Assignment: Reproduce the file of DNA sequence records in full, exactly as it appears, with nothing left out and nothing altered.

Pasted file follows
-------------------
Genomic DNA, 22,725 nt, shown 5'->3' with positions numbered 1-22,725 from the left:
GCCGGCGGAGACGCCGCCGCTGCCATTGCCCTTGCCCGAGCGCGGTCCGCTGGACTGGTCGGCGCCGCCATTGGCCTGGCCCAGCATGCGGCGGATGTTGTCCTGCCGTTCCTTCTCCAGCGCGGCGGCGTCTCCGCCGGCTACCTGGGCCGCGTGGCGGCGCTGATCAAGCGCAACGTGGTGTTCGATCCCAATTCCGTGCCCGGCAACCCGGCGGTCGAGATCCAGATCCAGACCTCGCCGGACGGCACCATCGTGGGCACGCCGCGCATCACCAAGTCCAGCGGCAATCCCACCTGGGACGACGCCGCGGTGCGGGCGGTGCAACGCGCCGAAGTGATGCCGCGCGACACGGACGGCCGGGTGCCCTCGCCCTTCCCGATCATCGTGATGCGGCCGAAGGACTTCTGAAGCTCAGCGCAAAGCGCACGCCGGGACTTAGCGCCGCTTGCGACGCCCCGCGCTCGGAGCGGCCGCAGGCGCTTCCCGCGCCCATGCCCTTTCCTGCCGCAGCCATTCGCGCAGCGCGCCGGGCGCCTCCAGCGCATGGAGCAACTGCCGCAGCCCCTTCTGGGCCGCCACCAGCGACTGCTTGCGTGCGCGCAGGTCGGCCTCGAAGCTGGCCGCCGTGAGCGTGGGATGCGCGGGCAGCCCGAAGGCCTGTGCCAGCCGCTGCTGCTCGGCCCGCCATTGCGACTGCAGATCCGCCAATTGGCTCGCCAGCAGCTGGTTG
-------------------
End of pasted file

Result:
Genomic DNA, 22,725 nt, shown 5'->3' with positions numbered 1-22,725 from the left:
GCCGGCGGAGACGCCGCCGCTGCCATTGCCCTTGCCCGAGCGCGGTCCGCTGGACTGGTCGGCGCCGCCATTGGCCTGGCCCAGCATGCGGCGGATGTTGTCCTGCCGTTCCTTCTCCAGCGCGGCGGCGTCTCCGCCGGCTACCTGGGCCGCGTGGCGGCGCTGATCAAGCGCAACGTGGTGTTCGATCCCAATTCCGTGCCCGGCAACCCGGCGGTCGAGATCCAGATCCAGACCTCGCCGGACGGCACCATCGTGGGCACGCCGCGCATCACCAAGTCCAGCGGCAATCCCACCTGGGACGACGCCGCGGTGCGGGCGGTGCAACGCGCCGAAGTGATGCCGCGCGACACGGACGGCCGGGTGCCCTCGCCCTTCCCGATCATCGTGATGCGGCCGAAGGACTTCTGAAGCTCAGCGCAAAGCGCACGCCGGGACTTAGCGCCGCTTGCGACGCCCCGCGCTCGGAGCGGCCGCAGGCGCTTCCCGCGCCCATGCCCTTTCCTGCCGCAGCCATTCGCGCAGCGCGCCGGGCGCCTCCAGCGCATGGAGCAACTGCCGCAGCCCCTTCTGGGCCGCCACCAGCGACTGCTTGCGTGCGCGCAGGTCGGCCTCGAAGCTGGCCGCCGTGAGCGTGGGATGCGCGGGCAGCCCGAAGGCCTGTGCCAGCCGCTGCTGCTCGGCCCGCCATTGCGACTGCAGATCCGCCAATTGGCTCGCCAGCAGCTGGTTG